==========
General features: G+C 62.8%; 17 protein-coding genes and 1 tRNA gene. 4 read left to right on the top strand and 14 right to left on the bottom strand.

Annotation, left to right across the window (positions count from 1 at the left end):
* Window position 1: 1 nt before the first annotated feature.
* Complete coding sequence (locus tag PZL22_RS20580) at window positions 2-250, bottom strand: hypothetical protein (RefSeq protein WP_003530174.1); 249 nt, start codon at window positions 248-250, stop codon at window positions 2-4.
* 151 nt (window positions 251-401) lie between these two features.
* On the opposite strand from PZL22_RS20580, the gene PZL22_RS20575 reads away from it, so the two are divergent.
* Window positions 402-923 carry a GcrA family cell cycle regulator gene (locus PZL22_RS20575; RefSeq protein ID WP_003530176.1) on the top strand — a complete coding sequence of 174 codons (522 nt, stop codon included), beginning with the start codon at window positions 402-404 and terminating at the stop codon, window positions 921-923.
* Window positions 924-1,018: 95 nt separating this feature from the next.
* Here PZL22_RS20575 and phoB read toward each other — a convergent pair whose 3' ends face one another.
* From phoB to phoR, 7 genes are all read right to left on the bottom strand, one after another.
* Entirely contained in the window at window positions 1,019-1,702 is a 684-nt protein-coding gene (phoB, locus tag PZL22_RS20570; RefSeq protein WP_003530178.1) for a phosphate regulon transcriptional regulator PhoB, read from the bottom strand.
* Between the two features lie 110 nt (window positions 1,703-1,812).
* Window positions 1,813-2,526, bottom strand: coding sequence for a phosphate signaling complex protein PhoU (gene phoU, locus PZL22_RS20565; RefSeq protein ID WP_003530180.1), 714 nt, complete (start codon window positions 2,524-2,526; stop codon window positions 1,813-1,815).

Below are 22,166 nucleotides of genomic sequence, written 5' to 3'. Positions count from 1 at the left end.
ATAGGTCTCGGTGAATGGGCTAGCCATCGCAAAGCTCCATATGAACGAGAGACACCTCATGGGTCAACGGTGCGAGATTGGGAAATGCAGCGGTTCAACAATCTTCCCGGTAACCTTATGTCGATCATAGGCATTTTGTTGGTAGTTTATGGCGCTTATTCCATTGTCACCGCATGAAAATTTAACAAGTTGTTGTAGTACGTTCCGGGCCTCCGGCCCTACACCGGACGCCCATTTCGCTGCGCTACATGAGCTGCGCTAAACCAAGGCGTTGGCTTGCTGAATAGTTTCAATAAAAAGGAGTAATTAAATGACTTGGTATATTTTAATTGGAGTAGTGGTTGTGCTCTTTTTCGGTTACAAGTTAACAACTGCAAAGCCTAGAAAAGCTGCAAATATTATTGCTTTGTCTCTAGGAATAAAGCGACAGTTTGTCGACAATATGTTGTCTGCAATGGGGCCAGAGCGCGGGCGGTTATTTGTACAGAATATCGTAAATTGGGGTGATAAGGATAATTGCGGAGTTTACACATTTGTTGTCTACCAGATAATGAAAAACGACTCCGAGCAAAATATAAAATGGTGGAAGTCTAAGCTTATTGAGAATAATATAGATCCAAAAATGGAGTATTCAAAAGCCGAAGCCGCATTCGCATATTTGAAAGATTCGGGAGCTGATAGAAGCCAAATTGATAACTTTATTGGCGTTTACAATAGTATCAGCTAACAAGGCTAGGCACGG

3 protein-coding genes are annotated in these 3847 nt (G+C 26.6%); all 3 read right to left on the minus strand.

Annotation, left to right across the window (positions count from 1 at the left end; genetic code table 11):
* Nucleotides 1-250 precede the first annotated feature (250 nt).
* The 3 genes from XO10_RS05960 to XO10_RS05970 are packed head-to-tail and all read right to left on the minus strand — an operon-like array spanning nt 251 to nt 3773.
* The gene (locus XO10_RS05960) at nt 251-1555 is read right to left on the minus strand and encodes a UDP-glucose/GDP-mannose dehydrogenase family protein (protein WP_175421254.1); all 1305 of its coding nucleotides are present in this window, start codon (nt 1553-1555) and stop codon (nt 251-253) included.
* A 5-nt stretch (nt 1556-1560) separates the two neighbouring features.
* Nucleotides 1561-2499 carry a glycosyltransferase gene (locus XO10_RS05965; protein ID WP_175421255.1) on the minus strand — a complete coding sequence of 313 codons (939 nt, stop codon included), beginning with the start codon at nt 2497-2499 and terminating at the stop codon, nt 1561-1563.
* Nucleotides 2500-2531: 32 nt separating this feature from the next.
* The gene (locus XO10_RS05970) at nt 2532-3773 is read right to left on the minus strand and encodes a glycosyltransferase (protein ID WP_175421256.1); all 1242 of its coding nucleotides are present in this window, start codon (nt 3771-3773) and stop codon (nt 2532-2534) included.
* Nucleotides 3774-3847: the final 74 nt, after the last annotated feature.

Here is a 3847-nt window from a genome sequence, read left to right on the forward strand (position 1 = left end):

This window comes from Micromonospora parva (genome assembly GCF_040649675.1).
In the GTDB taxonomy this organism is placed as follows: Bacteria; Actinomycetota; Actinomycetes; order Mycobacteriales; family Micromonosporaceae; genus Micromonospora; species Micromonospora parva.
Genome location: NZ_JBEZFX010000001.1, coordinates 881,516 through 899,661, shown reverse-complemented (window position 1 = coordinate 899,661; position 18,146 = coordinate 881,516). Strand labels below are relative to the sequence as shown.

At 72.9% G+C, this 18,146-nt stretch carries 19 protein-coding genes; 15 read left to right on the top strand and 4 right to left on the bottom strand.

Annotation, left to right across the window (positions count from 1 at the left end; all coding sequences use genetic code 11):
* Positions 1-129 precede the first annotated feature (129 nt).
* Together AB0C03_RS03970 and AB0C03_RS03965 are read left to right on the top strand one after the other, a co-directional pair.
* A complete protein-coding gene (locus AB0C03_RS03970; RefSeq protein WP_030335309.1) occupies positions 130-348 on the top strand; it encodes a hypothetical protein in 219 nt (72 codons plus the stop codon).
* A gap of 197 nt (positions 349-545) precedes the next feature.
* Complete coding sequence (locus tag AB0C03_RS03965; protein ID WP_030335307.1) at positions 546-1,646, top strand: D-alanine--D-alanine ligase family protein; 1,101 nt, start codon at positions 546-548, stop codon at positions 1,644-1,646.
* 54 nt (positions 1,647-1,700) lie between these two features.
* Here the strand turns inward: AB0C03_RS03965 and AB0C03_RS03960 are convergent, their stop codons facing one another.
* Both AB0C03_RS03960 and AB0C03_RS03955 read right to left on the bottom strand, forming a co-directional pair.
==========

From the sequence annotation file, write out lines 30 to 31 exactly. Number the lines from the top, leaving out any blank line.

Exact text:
At 72.9% G+C, this 18,146-nt stretch carries 19 protein-coding genes; 15 read left to right on the top strand and 4 right to left on the bottom strand.

Annotation, left to right across the window (positions count from 1 at the left end; all coding sequences use genetic code 11):